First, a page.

Change In Energy Consumption Culture Is Needed
The Sustainable Energy Forum
A Change In New Zealand's Energy Consumption Culture Is Needed
"Achieving reduced greenhouse gas emissions through a carbon emissions trading scheme will not on its own be sufficient to meet the Government's emissions reduction objectives. It will also need to be accompanied by a strong and sustained promotion of energy efficiency and conservation principles" said John Blakeley today, speaking on behalf of the Sustainable Energy Forum.
In releasing the Government's carbon trading emissions scheme yesterday, the Energy Minister, David Parker, suggested a near halving of the expected deficit from New Zealand's Kyoto Protocol obligations from 45 million tonnes of carbon dioxide equivalent to 25 million tonnes or less during the five year commitment period expiring at the end of 2012.
"But the impact of the emissions trading scheme on energy prices to the consumer will be relatively modest - around 4-6 cents per litre increase on petrol and 5-10 percent increase on electricity prices, depending on the actual emissions charge , yet to be established by the market" Mr Blakeley said.
"This in itself will not be enough to change energy consumption behaviour. Also increased transport fuel charges will not be implemented until the beginning of 2009 and increased electricity charges until the beginning of 2010, whereas the Kyoto Protocol commitment period commences at the beginning of 2008."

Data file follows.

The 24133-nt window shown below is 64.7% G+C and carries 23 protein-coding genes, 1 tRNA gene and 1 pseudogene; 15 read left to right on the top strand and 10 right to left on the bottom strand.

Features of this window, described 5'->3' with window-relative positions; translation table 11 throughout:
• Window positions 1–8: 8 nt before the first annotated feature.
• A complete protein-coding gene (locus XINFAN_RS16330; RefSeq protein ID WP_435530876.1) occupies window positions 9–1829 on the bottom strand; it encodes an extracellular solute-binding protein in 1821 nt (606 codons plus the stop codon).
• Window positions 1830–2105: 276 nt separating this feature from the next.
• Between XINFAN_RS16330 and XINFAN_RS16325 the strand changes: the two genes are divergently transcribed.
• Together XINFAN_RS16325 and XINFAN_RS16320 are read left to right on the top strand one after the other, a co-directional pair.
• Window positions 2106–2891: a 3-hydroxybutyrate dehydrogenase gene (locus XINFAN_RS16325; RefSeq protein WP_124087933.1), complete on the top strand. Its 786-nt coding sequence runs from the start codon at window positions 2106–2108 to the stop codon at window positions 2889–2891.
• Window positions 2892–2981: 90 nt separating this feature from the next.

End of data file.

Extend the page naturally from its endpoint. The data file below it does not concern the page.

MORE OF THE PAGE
"For example, if the price of petrol was to rise by 5 cents per litre in 2009 as a result of the emissions trading scheme, this is very much less than what the price has already risen in the last year as a result of oil price rises and exchange rate fluctuations", Mr Blakeley said. "And these larger price rises have had little discernible impact on the amount of fuel being consumed in New Zealand".
"This proposed fuel price rise as a result of the carbon emissions trading scheme will not make any difference to New Zealand's fuel consumption unless a very significant number of light motor vehicle users either *Dispose of their present vehicle altogether and do not replace it, or *Replace their present vehicle with a much more fuel efficient and smaller vehicle, or * Decide to use public transport a lot more instead of their vehicle, or start car pooling or cycling, or *Decide that many of their journeys are not really necessary and stop making them, or walk instead"
"On its own, a fuel price rise of 5 cents per litre commencing in 2009 is not likely to make much of an impact in any of these ways prior to the expiry of the five year Kyoto commitment period at the end of 2012" Mr Blakeley said.
"There would need to be a culture shift as well to help change economic and social behaviour in regard to the use of energy".
Otherwise the carbon emissions trading scheme is likely to become just a 'smoke and mirrors' exercise to make it look as though New Zealand is reducing greenhouse gas emissions without achieving anything like the Energy Minister's assumption as to what might be achieved by the end of 2012.
In regard to a possible energy culture shift, Mr Blakeley said that the Sustainable Energy Forum will be awaiting with keen interest the release of the final version of the Government's new Energy Efficiency and Conservation Strategy, due later this year.